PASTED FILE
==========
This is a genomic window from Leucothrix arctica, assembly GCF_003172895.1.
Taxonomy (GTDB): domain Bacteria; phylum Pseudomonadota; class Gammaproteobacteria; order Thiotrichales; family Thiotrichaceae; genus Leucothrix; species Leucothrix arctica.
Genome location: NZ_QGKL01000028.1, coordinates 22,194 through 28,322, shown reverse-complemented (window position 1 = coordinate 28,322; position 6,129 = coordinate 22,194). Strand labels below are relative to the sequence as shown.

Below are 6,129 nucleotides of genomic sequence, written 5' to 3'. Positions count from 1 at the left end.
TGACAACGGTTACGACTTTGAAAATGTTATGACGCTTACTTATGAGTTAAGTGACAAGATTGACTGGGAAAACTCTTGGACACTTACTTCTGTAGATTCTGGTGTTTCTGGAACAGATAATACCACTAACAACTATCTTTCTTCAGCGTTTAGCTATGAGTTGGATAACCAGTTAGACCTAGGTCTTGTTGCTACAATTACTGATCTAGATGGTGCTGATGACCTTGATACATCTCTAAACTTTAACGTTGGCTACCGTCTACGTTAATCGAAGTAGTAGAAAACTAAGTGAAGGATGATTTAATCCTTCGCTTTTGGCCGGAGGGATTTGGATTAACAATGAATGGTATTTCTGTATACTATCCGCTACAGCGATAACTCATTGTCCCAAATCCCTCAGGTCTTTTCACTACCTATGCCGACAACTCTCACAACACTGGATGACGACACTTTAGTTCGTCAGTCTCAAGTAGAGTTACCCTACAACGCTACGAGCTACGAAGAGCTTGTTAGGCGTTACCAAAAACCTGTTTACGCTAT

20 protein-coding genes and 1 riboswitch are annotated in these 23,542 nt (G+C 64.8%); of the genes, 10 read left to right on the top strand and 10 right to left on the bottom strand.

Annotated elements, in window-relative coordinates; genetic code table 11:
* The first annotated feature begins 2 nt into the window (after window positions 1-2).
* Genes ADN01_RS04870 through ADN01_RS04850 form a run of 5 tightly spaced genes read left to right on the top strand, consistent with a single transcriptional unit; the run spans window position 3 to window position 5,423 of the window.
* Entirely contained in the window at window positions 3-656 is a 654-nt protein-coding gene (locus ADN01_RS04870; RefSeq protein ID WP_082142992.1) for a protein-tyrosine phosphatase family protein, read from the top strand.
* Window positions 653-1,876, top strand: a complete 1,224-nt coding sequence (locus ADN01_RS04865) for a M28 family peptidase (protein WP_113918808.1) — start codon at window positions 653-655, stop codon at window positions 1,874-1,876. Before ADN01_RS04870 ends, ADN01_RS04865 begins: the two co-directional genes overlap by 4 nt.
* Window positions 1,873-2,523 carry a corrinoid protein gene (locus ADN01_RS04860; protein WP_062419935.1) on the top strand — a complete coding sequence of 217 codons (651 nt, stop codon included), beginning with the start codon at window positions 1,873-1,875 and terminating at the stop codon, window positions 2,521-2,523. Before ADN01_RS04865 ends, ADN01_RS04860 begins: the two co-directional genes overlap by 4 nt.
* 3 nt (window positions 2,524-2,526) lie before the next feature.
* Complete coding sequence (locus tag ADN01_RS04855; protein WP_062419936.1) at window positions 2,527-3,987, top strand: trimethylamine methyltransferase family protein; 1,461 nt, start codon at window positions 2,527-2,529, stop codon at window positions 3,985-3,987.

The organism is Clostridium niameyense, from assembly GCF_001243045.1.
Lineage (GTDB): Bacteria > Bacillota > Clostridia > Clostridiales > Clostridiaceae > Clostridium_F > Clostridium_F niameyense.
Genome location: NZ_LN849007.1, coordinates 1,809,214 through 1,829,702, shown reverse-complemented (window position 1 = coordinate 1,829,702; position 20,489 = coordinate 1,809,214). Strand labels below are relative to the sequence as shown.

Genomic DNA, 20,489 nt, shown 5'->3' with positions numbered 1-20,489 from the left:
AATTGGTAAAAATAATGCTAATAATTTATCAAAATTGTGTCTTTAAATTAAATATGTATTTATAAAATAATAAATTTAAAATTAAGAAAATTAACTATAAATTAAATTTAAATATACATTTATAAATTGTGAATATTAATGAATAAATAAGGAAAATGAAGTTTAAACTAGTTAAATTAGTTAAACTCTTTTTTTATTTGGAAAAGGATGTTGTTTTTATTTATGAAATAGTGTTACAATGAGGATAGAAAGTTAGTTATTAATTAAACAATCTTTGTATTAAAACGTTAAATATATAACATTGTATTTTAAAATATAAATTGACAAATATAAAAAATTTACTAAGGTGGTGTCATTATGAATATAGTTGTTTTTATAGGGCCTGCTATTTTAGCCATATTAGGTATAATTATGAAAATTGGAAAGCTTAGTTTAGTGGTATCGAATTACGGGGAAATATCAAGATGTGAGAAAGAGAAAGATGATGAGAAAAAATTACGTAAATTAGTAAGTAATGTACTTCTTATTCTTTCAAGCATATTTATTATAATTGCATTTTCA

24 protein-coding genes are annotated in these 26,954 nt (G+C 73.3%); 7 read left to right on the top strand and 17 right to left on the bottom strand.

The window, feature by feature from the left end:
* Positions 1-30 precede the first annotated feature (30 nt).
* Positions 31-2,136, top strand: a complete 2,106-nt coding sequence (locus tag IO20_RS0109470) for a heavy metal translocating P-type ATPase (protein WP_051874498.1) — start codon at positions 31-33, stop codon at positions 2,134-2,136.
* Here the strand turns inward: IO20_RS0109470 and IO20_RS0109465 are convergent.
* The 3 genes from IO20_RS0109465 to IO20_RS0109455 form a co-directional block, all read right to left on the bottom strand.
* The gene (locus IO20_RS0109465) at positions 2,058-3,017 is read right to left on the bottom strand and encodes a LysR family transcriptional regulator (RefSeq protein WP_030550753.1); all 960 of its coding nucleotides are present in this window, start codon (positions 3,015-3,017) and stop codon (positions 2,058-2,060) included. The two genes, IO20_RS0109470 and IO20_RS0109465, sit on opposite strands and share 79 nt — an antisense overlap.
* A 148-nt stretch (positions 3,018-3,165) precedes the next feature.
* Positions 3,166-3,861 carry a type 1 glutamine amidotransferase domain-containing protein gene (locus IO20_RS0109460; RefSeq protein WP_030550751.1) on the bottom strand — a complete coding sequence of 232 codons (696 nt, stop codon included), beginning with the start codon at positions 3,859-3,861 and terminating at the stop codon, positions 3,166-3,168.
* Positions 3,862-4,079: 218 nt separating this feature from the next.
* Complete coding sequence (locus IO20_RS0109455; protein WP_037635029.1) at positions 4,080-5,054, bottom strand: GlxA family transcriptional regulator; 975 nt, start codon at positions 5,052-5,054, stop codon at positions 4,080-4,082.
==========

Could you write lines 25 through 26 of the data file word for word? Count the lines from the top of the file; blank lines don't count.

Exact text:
* The 3 genes from IO20_RS0109465 to IO20_RS0109455 form a co-directional block, all read right to left on the bottom strand.
* The gene (locus IO20_RS0109465) at positions 2,058-3,017 is read right to left on the bottom strand and encodes a LysR family transcriptional regulator (RefSeq protein WP_030550753.1); all 960 of its coding nucleotides are present in this window, start codon (positions 3,015-3,017) and stop codon (positions 2,058-2,060) included. The two genes, IO20_RS0109470 and IO20_RS0109465, sit on opposite strands and share 79 nt — an antisense overlap.